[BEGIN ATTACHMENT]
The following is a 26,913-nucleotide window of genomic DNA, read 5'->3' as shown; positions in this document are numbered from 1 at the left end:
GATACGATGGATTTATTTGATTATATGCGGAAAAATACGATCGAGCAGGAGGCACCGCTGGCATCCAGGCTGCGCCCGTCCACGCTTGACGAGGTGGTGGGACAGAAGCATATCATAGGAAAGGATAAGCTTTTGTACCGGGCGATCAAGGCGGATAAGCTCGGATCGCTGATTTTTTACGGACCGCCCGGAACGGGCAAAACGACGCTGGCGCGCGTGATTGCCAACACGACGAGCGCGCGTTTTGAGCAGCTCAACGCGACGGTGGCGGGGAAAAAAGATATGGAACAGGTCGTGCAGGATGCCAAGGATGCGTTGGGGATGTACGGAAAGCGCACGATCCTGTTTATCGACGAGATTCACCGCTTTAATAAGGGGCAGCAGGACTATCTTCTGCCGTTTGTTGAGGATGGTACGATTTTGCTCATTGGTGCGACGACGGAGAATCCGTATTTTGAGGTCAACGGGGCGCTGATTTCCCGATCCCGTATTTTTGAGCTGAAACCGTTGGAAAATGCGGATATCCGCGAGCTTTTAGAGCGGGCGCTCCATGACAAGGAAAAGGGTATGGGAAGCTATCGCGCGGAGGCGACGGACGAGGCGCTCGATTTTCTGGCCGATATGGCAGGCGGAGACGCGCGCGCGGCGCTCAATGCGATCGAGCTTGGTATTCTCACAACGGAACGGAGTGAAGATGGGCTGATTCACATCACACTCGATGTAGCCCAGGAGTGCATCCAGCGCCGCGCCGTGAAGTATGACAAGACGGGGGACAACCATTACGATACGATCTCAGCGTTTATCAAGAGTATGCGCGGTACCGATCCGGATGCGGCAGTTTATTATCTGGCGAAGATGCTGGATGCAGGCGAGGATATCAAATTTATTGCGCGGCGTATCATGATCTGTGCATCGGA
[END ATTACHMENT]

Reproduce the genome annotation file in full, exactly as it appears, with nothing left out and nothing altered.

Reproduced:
The following is a 26,913-nucleotide window of genomic DNA, read 5'->3' as shown; positions in this document are numbered from 1 at the left end:
GATACGATGGATTTATTTGATTATATGCGGAAAAATACGATCGAGCAGGAGGCACCGCTGGCATCCAGGCTGCGCCCGTCCACGCTTGACGAGGTGGTGGGACAGAAGCATATCATAGGAAAGGATAAGCTTTTGTACCGGGCGATCAAGGCGGATAAGCTCGGATCGCTGATTTTTTACGGACCGCCCGGAACGGGCAAAACGACGCTGGCGCGCGTGATTGCCAACACGACGAGCGCGCGTTTTGAGCAGCTCAACGCGACGGTGGCGGGGAAAAAAGATATGGAACAGGTCGTGCAGGATGCCAAGGATGCGTTGGGGATGTACGGAAAGCGCACGATCCTGTTTATCGACGAGATTCACCGCTTTAATAAGGGGCAGCAGGACTATCTTCTGCCGTTTGTTGAGGATGGTACGATTTTGCTCATTGGTGCGACGACGGAGAATCCGTATTTTGAGGTCAACGGGGCGCTGATTTCCCGATCCCGTATTTTTGAGCTGAAACCGTTGGAAAATGCGGATATCCGCGAGCTTTTAGAGCGGGCGCTCCATGACAAGGAAAAGGGTATGGGAAGCTATCGCGCGGAGGCGACGGACGAGGCGCTCGATTTTCTGGCCGATATGGCAGGCGGAGACGCGCGCGCGGCGCTCAATGCGATCGAGCTTGGTATTCTCACAACGGAACGGAGTGAAGATGGGCTGATTCACATCACACTCGATGTAGCCCAGGAGTGCATCCAGCGCCGCGCCGTGAAGTATGACAAGACGGGGGACAACCATTACGATACGATCTCAGCGTTTATCAAGAGTATGCGCGGTACCGATCCGGATGCGGCAGTTTATTATCTGGCGAAGATGCTGGATGCAGGCGAGGATATCAAATTTATTGCGCGGCGTATCATGATCTGTGCATCGGA